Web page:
Why We Skip the Sippy Cup

May 3, 2023

Your little one has been breast or bottle feeding for a while now and you are ready to add a cup. Such an exciting time! 

You figure that the next rite of passage is transitioning to the “sippy” cup, right? 

It is common for parents to think that the sippy cup is the next step in their baby’s drinking development. Consider, however, that sippy cups were only created out of convenience to prevent the messy spilling of drinks all over the home and in the car.

Let’s talk about what sippy cups can hinder when it comes to developmental skills!

As a Speech-Language Pathologist, I personally advise against the use of traditional spouted cups. While the occasional sippy cup use will not cause long-term harm, it is not recommended that it be used frequently for prolonged periods of time. Sippy cups can be detrimental to the development of the child’s oral musculature and motor skills (keep in mind that this excludes any children with swallowing difficulties due to medical issues that would require the use of a valved cup). This is not meant to shame you as a parent if you are giving your child a sippy cup, as I understand the convenience of using them, but rather it is meant to educate and bring awareness to the potential consequences of their consistent use. Over-reliance on them can potentially lead to problems with your baby’s dental growth, eating habits, and even speech development.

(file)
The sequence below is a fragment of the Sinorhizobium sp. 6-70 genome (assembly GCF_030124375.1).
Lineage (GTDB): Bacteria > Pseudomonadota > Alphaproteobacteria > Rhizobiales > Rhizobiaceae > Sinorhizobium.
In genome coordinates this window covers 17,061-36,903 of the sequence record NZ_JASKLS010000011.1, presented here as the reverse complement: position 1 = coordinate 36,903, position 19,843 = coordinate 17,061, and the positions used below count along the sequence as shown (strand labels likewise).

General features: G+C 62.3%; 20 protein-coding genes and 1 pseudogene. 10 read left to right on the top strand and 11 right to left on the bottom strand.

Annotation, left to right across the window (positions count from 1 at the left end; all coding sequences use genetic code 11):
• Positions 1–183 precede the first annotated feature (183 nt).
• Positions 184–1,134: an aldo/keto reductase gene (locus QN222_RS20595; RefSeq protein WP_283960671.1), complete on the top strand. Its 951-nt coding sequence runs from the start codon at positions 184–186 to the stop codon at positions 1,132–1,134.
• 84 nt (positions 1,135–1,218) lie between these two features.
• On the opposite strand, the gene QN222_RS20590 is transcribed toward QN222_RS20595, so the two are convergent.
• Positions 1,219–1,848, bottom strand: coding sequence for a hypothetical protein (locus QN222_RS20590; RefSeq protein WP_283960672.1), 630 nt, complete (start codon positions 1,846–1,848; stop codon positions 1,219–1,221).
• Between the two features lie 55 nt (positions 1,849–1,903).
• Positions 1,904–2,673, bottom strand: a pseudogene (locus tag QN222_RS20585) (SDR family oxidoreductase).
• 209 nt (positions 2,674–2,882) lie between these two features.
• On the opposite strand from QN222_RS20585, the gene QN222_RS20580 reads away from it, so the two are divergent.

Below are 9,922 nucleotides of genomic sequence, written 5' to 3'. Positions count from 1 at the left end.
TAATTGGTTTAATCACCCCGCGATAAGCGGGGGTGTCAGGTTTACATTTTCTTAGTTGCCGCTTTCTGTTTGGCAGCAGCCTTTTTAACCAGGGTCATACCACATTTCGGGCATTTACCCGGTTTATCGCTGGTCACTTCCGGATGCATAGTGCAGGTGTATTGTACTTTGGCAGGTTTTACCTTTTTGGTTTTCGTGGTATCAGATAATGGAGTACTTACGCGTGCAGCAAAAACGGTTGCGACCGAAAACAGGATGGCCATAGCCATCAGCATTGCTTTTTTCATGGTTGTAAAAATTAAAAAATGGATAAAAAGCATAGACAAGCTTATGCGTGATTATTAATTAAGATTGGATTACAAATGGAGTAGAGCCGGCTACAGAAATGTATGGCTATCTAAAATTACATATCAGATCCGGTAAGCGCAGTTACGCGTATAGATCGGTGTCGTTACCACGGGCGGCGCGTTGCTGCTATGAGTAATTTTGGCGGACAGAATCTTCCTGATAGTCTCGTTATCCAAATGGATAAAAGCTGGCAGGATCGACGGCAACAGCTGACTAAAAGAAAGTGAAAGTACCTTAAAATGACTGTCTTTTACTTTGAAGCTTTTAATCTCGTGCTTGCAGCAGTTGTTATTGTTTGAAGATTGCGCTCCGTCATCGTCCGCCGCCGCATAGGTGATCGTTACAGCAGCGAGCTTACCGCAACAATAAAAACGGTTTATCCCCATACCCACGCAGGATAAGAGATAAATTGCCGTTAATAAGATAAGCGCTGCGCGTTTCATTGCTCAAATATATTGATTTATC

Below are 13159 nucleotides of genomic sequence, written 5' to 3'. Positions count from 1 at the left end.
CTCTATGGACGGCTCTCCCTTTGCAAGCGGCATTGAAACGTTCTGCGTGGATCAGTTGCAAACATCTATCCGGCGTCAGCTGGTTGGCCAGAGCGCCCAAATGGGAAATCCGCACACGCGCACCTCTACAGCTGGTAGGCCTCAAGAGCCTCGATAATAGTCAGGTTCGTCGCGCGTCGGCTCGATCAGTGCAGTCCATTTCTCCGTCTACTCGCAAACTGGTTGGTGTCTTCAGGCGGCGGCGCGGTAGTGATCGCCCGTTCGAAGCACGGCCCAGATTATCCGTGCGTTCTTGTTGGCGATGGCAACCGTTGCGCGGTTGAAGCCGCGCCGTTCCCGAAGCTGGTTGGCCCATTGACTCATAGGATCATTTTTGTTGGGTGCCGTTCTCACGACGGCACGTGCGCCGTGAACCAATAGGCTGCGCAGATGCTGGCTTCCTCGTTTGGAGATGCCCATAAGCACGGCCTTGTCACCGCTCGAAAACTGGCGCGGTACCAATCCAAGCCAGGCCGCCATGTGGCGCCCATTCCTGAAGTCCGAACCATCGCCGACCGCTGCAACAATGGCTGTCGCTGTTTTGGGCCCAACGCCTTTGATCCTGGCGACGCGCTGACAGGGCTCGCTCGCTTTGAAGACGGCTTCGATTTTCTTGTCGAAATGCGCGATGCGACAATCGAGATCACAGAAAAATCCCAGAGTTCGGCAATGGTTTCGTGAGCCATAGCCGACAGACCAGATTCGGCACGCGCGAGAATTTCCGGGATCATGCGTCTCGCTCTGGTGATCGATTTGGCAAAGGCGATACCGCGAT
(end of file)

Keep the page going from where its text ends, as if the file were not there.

Here’s a simplified breakdown of swallowing patterns.

The way that children maneuver their tongues to suck and swallow changes as they grow. According to research, the use of a sippy cup can impede the development of, what is referred to as, a “mature swallow pattern.” While baby is breast or bottle feeding an “immature” swallow pattern is used, which involves a “suckle” motion or moving the tongue forward to extract milk from the nipple and sending it to backwards to swallow. This suckling reflex is typically outgrown around 12 months of age, when the child develops the “mature” pattern of elevating and pushing the tongue tip back in a wave-like motion to swallow.